Armored Car Robbery (1950) dir. Richard Fleischer
Starring: Charles McGraw, William Talman, Adele Jergens, Douglas Fowley
By Alan Bacchus
Old Hollywood b-movies were never shy about using extremely literal titles to tell audiences exactly what to expect. This one is perhaps the most literal of noir pictures I’ve seen.
Indeed, Armored Car Robbery is about an armed car robbery. William Talman is Walter Purvis, the mastermind of a new heist job, which, if all goes right, will make him and his buddies rich. Purvis is tough as nails and like clockwork in his method. But the job doesn’t go quite right, and one of the gunmen, Benny, is shot and injured. Despite Benny’s pleas he can’t go to a hospital, and after a confrontation he is shot and killed.
With Benny found dead it gives the cops the one lead to track down Purvis and the money. A cat-and-mouse chase between cops and robbers ensues with a buxom stripper named Yvonne Le Doux at the centre of it all.
Armored Car Robbery works best as an iron clad procedural in the tradition of the crime work of Michael Mann. In fact, the rhythm and construction of the police investigation with the perps' escape recalls the Pacino/De Niro dynamic in Heat. On the side of the cops is the equally ruthless hardliner, Lt. Cordell (Charles McGraw), who, like Pacino’s character, commands his troops and analyzes the evidence with workmanlike efficiency.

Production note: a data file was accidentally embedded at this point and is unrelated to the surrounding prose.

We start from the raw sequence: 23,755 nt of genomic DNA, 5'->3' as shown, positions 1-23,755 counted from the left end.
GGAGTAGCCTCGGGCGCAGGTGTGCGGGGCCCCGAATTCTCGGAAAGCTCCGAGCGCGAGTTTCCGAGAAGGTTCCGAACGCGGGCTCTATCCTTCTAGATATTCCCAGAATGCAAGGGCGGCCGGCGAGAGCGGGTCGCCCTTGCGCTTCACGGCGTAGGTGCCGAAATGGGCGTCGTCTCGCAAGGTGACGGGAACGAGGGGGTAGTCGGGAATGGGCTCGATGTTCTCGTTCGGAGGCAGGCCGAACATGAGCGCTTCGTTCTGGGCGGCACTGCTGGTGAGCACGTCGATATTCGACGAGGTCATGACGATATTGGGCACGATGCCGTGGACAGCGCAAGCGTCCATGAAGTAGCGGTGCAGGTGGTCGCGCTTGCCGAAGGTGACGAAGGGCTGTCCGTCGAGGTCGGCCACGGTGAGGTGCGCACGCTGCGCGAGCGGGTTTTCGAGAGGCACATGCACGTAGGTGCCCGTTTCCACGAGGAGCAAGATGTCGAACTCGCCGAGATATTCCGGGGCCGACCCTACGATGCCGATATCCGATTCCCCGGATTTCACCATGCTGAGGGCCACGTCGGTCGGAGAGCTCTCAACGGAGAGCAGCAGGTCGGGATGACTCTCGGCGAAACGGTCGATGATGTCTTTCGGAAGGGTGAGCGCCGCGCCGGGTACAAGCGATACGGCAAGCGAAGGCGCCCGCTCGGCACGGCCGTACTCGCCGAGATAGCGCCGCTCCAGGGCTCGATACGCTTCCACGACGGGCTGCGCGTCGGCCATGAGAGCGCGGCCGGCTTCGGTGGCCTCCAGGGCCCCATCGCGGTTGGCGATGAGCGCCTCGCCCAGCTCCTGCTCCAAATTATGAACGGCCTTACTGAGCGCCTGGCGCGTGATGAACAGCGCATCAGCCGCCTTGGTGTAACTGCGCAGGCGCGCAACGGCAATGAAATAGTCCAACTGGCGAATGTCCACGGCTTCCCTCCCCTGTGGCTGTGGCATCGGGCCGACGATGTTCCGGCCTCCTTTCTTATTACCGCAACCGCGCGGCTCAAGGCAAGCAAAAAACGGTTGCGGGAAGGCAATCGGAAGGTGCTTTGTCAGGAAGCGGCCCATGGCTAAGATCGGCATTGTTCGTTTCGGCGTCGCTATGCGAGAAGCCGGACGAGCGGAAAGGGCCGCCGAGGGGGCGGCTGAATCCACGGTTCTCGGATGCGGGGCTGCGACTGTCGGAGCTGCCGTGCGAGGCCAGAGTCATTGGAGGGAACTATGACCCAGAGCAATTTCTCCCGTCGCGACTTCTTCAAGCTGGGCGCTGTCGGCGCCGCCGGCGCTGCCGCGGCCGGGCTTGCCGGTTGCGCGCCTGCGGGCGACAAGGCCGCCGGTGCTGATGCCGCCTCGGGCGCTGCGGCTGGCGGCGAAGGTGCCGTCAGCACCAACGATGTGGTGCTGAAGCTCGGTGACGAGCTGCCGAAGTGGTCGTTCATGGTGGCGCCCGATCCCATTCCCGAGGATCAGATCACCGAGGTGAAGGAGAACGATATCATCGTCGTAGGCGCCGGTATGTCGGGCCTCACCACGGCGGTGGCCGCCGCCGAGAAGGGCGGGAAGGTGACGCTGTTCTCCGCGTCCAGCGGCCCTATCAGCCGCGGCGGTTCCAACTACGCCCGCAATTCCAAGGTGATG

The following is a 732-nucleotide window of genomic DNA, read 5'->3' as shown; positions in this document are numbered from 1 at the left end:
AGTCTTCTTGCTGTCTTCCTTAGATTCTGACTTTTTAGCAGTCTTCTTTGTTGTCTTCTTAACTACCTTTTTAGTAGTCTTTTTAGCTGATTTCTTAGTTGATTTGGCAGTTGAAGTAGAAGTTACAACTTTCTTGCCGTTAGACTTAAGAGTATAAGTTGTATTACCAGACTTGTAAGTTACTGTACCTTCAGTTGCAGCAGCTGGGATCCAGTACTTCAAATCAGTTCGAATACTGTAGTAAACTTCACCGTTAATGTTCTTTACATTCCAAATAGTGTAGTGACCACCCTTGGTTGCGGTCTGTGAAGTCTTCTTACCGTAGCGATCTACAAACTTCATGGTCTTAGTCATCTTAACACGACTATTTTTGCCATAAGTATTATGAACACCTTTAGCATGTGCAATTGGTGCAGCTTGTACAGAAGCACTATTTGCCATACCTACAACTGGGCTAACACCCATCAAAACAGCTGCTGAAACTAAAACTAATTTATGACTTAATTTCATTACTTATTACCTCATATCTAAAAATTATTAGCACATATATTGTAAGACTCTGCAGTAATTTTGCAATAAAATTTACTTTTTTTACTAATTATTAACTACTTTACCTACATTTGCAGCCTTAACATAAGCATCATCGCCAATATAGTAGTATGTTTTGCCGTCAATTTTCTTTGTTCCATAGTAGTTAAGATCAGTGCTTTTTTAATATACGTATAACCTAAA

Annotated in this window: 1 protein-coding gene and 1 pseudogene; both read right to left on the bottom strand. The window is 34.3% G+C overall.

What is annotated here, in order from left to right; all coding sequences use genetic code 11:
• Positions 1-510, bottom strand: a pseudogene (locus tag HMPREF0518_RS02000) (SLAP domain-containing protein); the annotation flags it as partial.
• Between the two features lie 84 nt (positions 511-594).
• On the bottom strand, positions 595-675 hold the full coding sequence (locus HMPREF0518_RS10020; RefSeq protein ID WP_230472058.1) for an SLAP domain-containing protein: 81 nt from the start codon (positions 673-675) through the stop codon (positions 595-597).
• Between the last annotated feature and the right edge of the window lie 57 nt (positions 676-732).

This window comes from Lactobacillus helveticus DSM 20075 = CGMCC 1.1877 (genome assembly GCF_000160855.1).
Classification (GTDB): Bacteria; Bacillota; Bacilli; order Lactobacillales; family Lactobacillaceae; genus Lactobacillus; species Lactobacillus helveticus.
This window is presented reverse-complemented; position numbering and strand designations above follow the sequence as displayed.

But let’s not aggrandize this film too much. Heat this is not, nor is it M or High and Low, the two essential classics of the procedural genre. In Armed Car Robbery we’re never quite sure who to root for. Most often in heist films we cheer for the robbers, who often steal for a purpose other than just money, or because they are charming or charismatic. Purvis is no hero – not even an anti-hero – and thus, we never really feel any warmth or attraction to him. Is it the cops? Do we want the cops to catch the thief? Unfortunately, Lt. Cordell is thinly drawn and not much deeper than a mere characterization of a cop instead of a hero with a journey.
As such, this noir is simply an exercise in style – a series of crafty set pieces choreographed and directed with considerable flare by director Richard Fleischer, who is certainly no hack. He would later go on to a successful career of populist entertaining classics such as the Fantastic Voyage, 20,000 Leagues Under the Sea, Soylent Green and even all the way up to 1984’s Conan the Destroyer.
Armored Car Robbery is available in the Film Noir Collection Vol 5. from Warner Bros Home Video.